I’ll start by saying I may not be qualified to review Gravity’s Rainbow since I can’t, with good conscience, claim I read the book, but rather slogged through it. A book of such renown and volume required more than my typical week and like others recently, I gave it a two-week allowance. Alas the extra time did not provide the hoped for concentration I desired.
Perhaps I’ve become a bit stodgy or like some members of the Pulitzer Board had difficulty with its coprophilic focus. It would be too easy to refer to it as a rather shitty book so while I should not, I just can’t resist.
Following World War II, we meet an oddball cast of lascivious and deceitful characters as they attempt to uncover secrets of a mysterious German weapon. From there, the frenzy begins and doesn’t let up…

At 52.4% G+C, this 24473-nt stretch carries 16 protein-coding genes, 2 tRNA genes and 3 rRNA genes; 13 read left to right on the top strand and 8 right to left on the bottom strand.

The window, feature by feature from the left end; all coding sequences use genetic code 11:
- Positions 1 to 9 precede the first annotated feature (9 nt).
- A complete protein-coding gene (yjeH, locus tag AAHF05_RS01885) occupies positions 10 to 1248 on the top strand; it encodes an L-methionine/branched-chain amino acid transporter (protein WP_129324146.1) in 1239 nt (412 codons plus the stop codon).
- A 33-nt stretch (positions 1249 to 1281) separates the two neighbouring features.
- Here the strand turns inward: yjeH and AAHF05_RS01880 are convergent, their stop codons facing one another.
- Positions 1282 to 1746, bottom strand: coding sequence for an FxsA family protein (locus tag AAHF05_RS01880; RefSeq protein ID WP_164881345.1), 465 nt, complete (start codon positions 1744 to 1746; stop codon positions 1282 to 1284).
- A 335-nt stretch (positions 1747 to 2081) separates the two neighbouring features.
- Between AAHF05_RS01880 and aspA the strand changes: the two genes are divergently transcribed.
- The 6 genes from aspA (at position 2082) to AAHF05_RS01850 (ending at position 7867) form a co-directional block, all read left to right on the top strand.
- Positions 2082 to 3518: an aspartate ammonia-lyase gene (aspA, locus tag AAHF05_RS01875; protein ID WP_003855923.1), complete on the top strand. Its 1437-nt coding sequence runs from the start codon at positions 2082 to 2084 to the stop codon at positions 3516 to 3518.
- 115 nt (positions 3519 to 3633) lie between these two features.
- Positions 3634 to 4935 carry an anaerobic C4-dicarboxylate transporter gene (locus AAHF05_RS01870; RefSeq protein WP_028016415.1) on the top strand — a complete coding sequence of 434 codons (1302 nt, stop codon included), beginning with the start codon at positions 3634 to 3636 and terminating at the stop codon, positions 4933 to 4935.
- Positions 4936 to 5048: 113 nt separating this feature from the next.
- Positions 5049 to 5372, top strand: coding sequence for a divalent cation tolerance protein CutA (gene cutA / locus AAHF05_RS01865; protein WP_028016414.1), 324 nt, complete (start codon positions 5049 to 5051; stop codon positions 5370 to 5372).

Since I doubt Mr. Pynchon would agree to meet with me, I’d have to create a diversion to allow such an encounter. Perhaps he has returned to his Long Island roots where I could lie in wait…What would I ask of such a man? How he meant his work to be understood would be a good start for me.
My rating for Gravity’s Rainbow is a 1 out of 10.
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